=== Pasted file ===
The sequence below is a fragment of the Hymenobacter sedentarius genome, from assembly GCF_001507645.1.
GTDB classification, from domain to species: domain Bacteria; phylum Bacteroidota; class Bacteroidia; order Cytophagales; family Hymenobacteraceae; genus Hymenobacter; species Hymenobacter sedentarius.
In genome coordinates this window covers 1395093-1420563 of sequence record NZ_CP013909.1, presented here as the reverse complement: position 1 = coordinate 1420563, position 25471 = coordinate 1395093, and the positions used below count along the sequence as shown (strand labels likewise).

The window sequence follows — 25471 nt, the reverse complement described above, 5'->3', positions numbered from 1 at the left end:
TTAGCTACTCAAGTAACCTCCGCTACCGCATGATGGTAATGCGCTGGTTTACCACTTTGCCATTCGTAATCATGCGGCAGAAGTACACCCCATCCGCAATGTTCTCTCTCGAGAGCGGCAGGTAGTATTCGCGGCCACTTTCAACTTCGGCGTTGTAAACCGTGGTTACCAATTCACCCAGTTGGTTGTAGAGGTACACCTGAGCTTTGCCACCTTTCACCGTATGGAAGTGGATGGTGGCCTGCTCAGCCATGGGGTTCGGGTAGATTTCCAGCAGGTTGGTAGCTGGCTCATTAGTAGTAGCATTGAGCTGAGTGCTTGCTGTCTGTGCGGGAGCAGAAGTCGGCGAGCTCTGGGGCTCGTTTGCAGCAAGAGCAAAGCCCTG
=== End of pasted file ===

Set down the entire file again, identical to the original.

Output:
The sequence below is a fragment of the Hymenobacter sedentarius genome, from assembly GCF_001507645.1.
GTDB classification, from domain to species: domain Bacteria; phylum Bacteroidota; class Bacteroidia; order Cytophagales; family Hymenobacteraceae; genus Hymenobacter; species Hymenobacter sedentarius.
In genome coordinates this window covers 1395093-1420563 of sequence record NZ_CP013909.1, presented here as the reverse complement: position 1 = coordinate 1420563, position 25471 = coordinate 1395093, and the positions used below count along the sequence as shown (strand labels likewise).

The window sequence follows — 25471 nt, the reverse complement described above, 5'->3', positions numbered from 1 at the left end:
TTAGCTACTCAAGTAACCTCCGCTACCGCATGATGGTAATGCGCTGGTTTACCACTTTGCCATTCGTAATCATGCGGCAGAAGTACACCCCATCCGCAATGTTCTCTCTCGAGAGCGGCAGGTAGTATTCGCGGCCACTTTCAACTTCGGCGTTGTAAACCGTGGTTACCAATTCACCCAGTTGGTTGTAGAGGTACACCTGAGCTTTGCCACCTTTCACCGTATGGAAGTGGATGGTGGCCTGCTCAGCCATGGGGTTCGGGTAGATTTCCAGCAGGTTGGTAGCTGGCTCATTAGTAGTAGCATTGAGCTGAGTGCTTGCTGTCTGTGCGGGAGCAGAAGTCGGCGAGCTCTGGGGCTCGTTTGCAGCAAGAGCAAAGCCCTG